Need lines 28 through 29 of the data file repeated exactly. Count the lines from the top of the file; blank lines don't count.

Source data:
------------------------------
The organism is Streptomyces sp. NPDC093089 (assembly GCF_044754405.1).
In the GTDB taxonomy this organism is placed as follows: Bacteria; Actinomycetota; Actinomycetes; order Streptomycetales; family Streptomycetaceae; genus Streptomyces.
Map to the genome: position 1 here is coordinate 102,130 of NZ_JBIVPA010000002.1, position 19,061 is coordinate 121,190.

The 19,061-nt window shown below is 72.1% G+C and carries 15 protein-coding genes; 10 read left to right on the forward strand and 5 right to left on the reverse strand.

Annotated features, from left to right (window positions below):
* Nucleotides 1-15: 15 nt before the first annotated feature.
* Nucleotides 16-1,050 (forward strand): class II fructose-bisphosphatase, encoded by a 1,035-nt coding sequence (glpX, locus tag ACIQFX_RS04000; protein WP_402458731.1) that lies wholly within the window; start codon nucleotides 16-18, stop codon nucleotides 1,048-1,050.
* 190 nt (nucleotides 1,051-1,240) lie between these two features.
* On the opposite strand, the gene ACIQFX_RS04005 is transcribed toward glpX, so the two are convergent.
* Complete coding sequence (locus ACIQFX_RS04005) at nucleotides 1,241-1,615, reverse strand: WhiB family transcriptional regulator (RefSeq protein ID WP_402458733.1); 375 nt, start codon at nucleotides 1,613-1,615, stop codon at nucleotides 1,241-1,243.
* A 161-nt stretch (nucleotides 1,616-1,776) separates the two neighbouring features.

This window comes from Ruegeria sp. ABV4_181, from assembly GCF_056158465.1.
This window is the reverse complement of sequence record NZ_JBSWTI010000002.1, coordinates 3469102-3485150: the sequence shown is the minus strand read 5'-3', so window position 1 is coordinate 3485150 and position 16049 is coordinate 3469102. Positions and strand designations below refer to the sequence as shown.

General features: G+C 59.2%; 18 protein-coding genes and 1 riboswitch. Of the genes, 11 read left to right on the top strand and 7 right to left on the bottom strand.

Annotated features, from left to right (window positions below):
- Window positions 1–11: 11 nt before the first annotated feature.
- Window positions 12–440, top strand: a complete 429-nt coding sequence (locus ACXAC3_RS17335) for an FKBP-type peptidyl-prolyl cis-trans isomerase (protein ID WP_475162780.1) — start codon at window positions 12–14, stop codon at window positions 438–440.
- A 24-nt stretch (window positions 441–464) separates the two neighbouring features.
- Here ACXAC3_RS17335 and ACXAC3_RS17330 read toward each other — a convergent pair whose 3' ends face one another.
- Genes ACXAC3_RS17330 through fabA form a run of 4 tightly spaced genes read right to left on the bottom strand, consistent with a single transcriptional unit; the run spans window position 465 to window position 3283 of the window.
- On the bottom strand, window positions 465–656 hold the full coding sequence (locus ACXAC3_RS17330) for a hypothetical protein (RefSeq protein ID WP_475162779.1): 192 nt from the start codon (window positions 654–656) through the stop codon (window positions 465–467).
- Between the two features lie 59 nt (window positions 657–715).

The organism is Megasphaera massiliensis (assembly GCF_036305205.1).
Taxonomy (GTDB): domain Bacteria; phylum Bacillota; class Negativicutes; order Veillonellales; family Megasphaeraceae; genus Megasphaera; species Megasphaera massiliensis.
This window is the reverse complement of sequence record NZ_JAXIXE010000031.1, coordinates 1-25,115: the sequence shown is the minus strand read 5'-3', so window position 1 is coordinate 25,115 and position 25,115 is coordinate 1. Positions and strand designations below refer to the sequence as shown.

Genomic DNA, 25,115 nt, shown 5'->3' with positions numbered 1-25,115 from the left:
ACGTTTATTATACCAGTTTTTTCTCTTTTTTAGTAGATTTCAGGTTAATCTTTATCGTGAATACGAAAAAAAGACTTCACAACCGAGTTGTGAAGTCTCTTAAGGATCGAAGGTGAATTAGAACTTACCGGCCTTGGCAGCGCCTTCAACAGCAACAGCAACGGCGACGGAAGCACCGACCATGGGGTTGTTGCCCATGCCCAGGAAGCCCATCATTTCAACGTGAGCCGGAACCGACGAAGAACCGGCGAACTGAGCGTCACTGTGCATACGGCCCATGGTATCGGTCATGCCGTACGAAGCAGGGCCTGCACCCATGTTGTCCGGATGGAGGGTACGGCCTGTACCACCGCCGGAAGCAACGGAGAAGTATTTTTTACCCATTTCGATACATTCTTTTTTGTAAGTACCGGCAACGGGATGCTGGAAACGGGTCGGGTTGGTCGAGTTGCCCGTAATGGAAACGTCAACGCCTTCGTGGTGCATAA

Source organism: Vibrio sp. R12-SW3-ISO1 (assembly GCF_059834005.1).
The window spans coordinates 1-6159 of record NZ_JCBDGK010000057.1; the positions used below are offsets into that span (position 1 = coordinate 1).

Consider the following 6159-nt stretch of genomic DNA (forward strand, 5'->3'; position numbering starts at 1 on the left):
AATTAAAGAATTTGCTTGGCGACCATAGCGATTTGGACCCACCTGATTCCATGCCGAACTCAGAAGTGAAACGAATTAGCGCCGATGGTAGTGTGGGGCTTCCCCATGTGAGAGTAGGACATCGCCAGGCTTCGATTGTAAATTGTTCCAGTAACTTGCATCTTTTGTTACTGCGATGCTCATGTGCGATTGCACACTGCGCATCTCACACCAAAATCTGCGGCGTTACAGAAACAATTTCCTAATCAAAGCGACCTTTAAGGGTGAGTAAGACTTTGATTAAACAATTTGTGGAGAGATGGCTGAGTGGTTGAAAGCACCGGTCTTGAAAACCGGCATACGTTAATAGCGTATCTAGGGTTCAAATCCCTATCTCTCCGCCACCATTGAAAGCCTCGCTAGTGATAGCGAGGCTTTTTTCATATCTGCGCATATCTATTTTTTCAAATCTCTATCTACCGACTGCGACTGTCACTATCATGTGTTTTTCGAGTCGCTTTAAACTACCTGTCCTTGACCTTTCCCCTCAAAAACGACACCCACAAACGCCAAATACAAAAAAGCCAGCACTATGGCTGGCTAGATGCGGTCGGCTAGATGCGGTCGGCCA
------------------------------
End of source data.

Source organism: Vibrio sp. R12-SW3-ISO1 (assembly GCF_059834005.1).
The window spans coordinates 1-6159 of record NZ_JCBDGK010000057.1; the positions used below are offsets into that span (position 1 = coordinate 1).